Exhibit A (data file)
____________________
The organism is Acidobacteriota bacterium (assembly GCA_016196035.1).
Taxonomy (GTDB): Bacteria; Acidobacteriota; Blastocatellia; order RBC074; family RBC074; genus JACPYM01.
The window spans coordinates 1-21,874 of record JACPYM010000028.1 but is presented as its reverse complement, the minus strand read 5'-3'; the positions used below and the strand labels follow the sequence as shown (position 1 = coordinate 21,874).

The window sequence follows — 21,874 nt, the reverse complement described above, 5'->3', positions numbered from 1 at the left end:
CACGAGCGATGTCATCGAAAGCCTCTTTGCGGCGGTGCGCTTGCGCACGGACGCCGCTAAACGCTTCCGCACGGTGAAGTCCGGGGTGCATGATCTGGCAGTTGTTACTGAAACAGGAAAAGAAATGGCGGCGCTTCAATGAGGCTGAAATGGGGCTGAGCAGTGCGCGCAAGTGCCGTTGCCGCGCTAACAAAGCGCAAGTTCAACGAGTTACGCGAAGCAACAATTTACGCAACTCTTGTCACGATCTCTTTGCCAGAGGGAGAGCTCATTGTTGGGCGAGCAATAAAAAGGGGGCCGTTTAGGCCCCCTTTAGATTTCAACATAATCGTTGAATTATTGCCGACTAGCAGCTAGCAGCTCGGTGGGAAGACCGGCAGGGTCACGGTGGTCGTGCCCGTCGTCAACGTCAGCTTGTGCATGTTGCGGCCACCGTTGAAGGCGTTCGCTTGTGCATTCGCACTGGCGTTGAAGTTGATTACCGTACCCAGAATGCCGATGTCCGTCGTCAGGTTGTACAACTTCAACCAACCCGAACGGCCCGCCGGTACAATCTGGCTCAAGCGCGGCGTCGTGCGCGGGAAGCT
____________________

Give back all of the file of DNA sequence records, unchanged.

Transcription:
The organism is Acidobacteriota bacterium (assembly GCA_016196035.1).
Taxonomy (GTDB): Bacteria; Acidobacteriota; Blastocatellia; order RBC074; family RBC074; genus JACPYM01.
The window spans coordinates 1-21,874 of record JACPYM010000028.1 but is presented as its reverse complement, the minus strand read 5'-3'; the positions used below and the strand labels follow the sequence as shown (position 1 = coordinate 21,874).

The window sequence follows — 21,874 nt, the reverse complement described above, 5'->3', positions numbered from 1 at the left end:
CACGAGCGATGTCATCGAAAGCCTCTTTGCGGCGGTGCGCTTGCGCACGGACGCCGCTAAACGCTTCCGCACGGTGAAGTCCGGGGTGCATGATCTGGCAGTTGTTACTGAAACAGGAAAAGAAATGGCGGCGCTTCAATGAGGCTGAAATGGGGCTGAGCAGTGCGCGCAAGTGCCGTTGCCGCGCTAACAAAGCGCAAGTTCAACGAGTTACGCGAAGCAACAATTTACGCAACTCTTGTCACGATCTCTTTGCCAGAGGGAGAGCTCATTGTTGGGCGAGCAATAAAAAGGGGGCCGTTTAGGCCCCCTTTAGATTTCAACATAATCGTTGAATTATTGCCGACTAGCAGCTAGCAGCTCGGTGGGAAGACCGGCAGGGTCACGGTGGTCGTGCCCGTCGTCAACGTCAGCTTGTGCATGTTGCGGCCACCGTTGAAGGCGTTCGCTTGTGCATTCGCACTGGCGTTGAAGTTGATTACCGTACCCAGAATGCCGATGTCCGTCGTCAGGTTGTACAACTTCAACCAACCCGAACGGCCCGCCGGTACAATCTGGCTCAAGCGCGGCGTCGTGCGCGGGAAGCT